14) Shroud for a Nightingale by PD James
PD James is a wonderful writer, often underrated and forgotten these days, but the quality of the writing in her Adam Dalgliesh crime novels is wonderful. Which is why I dived into this for some escapism from a coronavirus world – wrong move! Firstly, the hospital where this novel is set is called Nightingale House (just like the field hospitals being set up round the country). Secondly, it’s set at the time of a flu epidemic! Double fail.
Anyway, it’s wonderfully crafted stuff – after two nurses die in the teaching hospital, Dalgliesh is called in to try and work out what has been going on. Which involves working his way round a cast of characters and wheedling out details from them – and very successful he is at it too; from the sisters to the nurse trainees to the consultants and the matron herself. Clues, red herrings and any number of authorial breadcrumbs are dropped liberally to lead us astray or towards a denouement.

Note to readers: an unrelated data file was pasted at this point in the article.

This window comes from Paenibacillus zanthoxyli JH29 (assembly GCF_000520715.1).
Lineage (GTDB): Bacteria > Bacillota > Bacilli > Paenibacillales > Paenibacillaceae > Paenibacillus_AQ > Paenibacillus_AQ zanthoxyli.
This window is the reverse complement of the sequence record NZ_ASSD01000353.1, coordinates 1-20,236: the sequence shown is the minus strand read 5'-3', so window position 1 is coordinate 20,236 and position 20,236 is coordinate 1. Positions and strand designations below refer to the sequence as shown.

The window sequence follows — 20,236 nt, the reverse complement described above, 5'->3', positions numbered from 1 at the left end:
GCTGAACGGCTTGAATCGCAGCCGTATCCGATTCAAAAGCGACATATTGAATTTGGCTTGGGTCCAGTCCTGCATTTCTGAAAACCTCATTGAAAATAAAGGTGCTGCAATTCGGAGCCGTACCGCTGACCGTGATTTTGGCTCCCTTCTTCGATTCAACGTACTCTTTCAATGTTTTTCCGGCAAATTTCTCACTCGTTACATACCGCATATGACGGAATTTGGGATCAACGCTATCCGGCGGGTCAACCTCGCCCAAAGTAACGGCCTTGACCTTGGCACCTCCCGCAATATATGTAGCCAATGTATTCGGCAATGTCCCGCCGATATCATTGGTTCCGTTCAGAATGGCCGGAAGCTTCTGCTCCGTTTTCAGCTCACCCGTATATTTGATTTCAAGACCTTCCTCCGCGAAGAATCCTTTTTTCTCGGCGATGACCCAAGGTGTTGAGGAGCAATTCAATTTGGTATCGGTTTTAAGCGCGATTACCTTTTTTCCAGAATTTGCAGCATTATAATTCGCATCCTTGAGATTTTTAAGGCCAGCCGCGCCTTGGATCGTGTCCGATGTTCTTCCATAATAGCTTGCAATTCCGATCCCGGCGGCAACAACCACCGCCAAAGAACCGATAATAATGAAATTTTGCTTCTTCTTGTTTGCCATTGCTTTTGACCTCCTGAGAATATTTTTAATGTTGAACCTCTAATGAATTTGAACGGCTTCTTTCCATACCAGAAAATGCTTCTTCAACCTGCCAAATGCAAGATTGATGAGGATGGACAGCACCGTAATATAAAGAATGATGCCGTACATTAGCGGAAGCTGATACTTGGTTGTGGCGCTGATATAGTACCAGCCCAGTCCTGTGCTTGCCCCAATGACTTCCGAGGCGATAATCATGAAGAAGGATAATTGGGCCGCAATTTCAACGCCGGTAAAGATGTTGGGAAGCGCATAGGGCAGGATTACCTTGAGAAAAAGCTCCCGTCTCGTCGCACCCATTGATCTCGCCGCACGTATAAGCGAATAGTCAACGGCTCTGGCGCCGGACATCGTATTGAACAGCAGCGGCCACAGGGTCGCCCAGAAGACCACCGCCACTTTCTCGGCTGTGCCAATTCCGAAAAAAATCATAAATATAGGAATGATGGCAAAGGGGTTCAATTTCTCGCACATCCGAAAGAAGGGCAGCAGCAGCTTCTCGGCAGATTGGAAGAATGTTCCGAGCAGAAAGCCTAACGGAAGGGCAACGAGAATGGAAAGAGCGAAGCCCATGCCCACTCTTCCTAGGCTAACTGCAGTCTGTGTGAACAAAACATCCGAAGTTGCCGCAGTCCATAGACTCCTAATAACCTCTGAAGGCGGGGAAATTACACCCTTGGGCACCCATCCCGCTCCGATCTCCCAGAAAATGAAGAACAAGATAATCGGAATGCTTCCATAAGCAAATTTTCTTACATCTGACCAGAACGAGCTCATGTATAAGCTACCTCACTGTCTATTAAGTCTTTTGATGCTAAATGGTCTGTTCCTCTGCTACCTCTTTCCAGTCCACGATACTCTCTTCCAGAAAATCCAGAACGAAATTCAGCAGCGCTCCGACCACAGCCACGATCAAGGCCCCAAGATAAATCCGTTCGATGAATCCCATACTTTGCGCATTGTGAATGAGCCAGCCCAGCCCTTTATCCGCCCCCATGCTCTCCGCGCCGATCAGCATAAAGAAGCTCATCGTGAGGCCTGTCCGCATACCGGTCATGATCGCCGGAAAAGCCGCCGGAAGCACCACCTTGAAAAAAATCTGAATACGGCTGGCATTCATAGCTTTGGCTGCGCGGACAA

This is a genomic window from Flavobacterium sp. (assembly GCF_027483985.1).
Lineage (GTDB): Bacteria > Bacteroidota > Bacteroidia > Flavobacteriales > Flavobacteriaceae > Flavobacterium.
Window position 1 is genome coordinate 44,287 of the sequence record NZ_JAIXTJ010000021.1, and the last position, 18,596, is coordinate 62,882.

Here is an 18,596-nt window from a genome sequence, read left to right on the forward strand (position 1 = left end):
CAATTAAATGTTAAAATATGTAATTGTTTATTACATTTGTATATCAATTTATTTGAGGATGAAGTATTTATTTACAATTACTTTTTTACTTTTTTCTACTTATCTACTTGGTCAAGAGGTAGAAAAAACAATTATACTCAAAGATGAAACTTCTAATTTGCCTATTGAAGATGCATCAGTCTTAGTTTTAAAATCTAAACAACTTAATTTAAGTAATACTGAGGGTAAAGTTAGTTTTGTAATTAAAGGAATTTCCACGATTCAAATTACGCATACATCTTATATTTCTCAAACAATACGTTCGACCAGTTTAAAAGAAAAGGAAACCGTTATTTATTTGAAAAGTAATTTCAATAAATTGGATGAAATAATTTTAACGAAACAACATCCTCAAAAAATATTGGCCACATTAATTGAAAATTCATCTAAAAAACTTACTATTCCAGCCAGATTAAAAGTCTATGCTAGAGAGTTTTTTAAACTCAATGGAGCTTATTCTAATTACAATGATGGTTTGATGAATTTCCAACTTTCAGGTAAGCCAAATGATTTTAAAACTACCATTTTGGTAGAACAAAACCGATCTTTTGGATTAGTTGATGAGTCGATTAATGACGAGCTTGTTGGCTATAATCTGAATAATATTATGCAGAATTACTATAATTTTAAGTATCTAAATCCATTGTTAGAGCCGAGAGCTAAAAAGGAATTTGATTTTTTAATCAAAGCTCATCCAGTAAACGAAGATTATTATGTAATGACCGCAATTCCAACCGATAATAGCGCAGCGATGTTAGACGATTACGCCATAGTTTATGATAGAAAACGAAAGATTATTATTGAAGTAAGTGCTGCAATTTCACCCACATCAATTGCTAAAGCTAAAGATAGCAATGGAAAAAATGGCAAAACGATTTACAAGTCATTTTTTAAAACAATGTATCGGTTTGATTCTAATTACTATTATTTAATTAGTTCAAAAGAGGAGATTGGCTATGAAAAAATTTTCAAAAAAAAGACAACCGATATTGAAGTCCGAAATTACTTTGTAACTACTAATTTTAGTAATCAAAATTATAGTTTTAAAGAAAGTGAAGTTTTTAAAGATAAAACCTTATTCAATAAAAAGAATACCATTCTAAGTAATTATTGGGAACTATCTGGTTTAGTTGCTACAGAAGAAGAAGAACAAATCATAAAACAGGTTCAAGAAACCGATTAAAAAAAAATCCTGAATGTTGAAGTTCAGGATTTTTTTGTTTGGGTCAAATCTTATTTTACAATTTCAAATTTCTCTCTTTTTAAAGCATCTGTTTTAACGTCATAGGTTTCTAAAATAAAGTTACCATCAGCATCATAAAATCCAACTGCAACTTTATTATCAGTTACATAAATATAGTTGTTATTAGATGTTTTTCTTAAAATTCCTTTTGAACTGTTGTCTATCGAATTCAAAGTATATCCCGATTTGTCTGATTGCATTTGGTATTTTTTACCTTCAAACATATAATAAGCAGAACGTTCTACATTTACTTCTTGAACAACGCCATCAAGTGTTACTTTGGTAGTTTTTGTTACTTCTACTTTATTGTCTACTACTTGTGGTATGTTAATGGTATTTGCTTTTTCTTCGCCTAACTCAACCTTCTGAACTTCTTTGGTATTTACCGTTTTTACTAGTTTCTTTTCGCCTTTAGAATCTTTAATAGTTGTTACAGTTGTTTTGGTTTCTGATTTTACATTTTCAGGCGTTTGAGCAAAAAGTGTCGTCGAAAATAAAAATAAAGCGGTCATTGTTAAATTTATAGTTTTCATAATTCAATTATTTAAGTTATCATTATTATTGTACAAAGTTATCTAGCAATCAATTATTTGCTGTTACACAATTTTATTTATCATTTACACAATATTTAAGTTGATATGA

What I enjoyed most about the book, once I’d got over the references to the current situation, is the way that James takes her time. That doesn’t mean it is boring at all – the plot is moving along – but she allows things to unfurl and reveal themselves: the place, the characters, the relationships and connections, the shadows and shades of grey. It’s beautifully controlled and crafted stuff.
In an era of Jack Reacher punching people in the face after his twelfth coffee of the day, it’s nice to slow down a bit with a wily poet-policeman who understands what makes people tick, and that digging down beneath the surface is the way to bring things into the light. Lovely stuff.
BUY IT NOW: Shroud for a Nightingale (Adam Dalgliesh Book 4)